Oh ya, These values are not manually entered but populated through a DTS script. The existing values are repopulated from historic tables and new entries are added automatically. Initially the values would be populated without a number but a number needs to be generated on duplicates.
You can't do this with sequential values if you insist on the stipulation that a record can be removed from the database and readded at another time. Even using a cursor to find out that email@example.com, firstname.lastname@example.org, and email@example.com already exist, there is simply no way to know whether firstname.lastname@example.org was not previously created and deleted. You have to store the used values permanently somewhere.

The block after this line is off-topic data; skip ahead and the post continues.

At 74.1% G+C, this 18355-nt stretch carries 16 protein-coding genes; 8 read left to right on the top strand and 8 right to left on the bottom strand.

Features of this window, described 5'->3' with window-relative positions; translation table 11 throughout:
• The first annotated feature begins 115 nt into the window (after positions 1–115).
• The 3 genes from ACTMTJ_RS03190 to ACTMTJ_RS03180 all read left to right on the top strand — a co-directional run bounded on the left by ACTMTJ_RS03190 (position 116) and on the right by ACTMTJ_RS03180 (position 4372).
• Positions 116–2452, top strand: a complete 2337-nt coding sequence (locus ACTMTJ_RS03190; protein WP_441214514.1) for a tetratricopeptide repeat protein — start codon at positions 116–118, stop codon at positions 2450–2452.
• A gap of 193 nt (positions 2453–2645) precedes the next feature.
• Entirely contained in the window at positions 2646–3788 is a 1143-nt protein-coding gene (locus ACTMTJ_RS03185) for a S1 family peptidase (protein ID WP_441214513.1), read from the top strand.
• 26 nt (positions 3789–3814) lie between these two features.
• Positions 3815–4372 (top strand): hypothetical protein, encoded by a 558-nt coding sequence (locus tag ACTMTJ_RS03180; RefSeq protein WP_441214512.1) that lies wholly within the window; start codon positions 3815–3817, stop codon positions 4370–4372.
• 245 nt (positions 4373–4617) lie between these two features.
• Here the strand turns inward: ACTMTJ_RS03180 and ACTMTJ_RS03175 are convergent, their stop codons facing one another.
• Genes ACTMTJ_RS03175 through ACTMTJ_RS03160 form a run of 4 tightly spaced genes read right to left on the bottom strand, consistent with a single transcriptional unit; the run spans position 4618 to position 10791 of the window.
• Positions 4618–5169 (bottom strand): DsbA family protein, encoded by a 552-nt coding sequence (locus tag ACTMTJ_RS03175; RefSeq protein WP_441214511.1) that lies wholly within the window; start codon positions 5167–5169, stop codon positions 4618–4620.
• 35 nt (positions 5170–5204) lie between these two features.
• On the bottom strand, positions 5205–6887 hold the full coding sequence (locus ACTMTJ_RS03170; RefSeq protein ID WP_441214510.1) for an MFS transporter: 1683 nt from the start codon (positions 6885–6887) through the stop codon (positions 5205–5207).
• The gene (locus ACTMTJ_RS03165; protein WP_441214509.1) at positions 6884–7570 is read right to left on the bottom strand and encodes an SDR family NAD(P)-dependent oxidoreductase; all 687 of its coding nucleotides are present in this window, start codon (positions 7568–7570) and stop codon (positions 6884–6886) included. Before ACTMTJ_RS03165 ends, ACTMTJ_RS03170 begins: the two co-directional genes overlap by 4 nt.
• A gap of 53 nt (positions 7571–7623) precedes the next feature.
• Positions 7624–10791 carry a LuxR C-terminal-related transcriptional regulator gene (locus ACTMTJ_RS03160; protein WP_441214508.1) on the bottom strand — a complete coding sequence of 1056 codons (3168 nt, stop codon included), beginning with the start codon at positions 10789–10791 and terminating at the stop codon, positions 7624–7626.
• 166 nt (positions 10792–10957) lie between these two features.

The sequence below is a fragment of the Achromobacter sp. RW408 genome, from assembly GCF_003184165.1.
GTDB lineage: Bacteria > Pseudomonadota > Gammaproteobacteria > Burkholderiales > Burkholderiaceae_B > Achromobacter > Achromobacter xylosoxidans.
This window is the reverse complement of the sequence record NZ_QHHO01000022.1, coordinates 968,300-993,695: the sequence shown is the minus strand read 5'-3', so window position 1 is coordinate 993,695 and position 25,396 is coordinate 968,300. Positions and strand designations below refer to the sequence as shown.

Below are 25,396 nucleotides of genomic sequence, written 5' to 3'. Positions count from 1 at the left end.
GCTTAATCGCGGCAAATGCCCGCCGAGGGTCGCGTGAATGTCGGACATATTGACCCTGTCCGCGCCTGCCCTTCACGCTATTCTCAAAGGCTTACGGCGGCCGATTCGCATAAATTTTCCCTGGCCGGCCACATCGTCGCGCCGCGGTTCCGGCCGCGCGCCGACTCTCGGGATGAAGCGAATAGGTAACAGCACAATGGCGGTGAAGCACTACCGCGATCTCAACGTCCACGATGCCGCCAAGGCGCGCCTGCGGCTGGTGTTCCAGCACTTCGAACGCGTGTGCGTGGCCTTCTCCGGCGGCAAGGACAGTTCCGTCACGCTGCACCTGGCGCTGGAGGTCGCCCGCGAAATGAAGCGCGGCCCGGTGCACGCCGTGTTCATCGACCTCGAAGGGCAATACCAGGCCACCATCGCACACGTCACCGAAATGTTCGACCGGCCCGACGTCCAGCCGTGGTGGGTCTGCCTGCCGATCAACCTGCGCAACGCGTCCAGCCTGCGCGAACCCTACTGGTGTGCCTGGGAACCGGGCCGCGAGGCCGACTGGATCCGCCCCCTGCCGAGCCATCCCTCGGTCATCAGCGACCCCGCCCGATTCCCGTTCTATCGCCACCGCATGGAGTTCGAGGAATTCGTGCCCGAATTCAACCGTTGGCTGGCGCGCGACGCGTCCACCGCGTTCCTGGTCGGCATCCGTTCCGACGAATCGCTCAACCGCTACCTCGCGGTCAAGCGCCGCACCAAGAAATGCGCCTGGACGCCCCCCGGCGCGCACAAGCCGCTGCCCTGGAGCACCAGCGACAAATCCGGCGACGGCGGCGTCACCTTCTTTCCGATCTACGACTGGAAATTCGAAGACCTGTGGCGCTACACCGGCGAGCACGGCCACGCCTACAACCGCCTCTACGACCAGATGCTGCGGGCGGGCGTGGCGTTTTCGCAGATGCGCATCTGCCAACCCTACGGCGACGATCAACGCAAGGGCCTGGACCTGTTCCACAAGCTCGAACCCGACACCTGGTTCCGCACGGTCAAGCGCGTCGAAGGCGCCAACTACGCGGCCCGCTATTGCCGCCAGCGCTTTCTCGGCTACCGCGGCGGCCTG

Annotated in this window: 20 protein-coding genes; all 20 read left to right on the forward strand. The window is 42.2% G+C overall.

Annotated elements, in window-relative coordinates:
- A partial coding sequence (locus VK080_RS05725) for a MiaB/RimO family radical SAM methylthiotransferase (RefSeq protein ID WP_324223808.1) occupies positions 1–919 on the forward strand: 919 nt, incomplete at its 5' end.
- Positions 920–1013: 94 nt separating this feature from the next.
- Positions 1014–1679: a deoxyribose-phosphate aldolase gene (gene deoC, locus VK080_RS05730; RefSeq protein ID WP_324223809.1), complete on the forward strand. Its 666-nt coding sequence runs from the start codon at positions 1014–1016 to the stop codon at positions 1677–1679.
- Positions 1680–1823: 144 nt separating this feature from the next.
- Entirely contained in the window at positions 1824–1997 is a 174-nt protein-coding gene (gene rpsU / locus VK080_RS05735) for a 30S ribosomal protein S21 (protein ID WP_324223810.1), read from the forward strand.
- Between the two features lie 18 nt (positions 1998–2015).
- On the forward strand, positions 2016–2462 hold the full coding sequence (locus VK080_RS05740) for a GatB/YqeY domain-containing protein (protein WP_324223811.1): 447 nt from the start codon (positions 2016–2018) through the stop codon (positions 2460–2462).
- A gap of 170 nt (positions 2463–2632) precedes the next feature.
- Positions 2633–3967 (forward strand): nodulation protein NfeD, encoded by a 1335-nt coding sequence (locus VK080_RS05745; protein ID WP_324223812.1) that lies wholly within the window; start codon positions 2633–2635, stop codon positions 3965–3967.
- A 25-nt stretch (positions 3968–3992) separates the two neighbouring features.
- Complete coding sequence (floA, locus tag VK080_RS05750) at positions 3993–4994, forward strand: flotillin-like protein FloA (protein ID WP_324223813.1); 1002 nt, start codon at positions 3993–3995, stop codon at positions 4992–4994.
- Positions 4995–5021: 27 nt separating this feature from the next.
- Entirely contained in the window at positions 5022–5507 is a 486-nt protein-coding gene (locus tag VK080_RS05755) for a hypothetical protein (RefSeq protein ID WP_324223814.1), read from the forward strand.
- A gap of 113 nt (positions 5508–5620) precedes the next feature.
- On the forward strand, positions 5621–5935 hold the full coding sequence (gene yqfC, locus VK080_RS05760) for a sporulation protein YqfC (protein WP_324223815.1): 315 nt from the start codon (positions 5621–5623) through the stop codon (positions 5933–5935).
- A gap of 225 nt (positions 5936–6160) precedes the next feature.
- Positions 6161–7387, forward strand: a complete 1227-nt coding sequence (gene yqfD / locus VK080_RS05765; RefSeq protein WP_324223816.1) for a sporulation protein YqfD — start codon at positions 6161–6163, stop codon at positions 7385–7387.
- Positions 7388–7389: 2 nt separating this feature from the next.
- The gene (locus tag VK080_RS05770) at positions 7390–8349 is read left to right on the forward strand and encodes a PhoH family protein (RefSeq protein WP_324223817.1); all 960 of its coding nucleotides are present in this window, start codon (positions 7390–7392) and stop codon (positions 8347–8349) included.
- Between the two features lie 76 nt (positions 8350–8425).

If it's not practically useful, then it's practically useless.
Unfortunately it is possible that more than one new entry can be made in the same import. (i.e. smith.j exists and two more smith.j are imported).
The list of historic values are being saved in a seperate table as described without the "EMailIncrement int" field. I had considered your exact solution but did not know how to increment 2 newly added values with different increments.
Originally posted by blindman
...if you create a table with two columns:
...to store both parts of the e-mail address, it is a simple matter to
select EMailPrefix + cast(Max(EMailIncrement) + 1 as NewEMail from UsedEmails where EMailPrefix = @NewSubscriber group by EMailPrefix
...to get a new unused E-mail variation. Not sure if the syntax above is correct, but you get the picture....